I think that Salix viminalis is commonly used.

  10. Michael Dodge says:

    INVASIVE WILLOWS: There are several species of willows that spread rapidly–mostly from the US! Especially Salix exigua–the Coyote Willow that develops huge thickets along river banks and other wet areas in the Southwest.. They’re very colorful in winter with red or orange stems. I brought some cuttings back from New Mexico last March and hope to try it out for stream-bank restoration. There are one or two Vermont natives that I wouldn’t want to plant in a border–they’d take over; I don’t grow any of these.
    BILL: what you are doing is coppicing! Cutting them down to the ground encourages these straight, vigorous shoots. Willow growers coppice most of their willows yearly to get these rods for use in living structures or basketry. It sounds like you don’t like this where it is. I suggest you take one or more of these rods before they leaf out and stick them in the ground where you would like them. Then dig out the willow where it is. I’ve rooted 14′ willow cuttings without a problem!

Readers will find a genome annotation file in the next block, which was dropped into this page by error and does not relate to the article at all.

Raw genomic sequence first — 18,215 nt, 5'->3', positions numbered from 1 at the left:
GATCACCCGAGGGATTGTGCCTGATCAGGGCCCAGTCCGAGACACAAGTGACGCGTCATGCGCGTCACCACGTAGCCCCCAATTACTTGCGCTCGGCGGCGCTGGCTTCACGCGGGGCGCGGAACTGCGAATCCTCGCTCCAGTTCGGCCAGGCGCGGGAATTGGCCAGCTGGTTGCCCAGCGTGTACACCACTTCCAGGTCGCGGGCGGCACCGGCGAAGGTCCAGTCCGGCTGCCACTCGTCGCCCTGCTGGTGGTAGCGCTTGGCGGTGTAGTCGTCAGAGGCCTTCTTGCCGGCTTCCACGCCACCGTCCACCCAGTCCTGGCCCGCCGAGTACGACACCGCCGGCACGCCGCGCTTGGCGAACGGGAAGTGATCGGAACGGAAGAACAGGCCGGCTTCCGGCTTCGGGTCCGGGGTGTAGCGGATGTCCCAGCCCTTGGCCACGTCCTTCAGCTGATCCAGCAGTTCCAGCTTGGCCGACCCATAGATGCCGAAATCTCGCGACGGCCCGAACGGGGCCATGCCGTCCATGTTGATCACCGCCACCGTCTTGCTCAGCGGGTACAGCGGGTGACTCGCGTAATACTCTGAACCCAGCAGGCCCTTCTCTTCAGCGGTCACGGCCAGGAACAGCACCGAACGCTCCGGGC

MARTIN: Salix viminalis is a lousy grower for me–it gets aphids really badly that stunt the terminal growth; sawflies that cut the tops off there shoots and beetles that burrow down in to the growing point. I am going to get rid of several clones that I have this year and I know that Lene has done the same. I list several alternatives on my website.

  11. Jeannine says:

    Hi Margaret or Michael

    Do you have any idea how willows such as Mt. Aso might do near the ocean, as on Cape Cod? I wonder if the salt air would damage them? Margaret I love your blog and podcast!

    Thanks so much for any advice.

  12. Martin says:

    Thanks for that feedback Michael. I noticed that one of the growers in the UK mentioned how attractive viminalis is to aphids. I was impressed that they cheerfully added that it was okay though, because the aphids attracted the birds!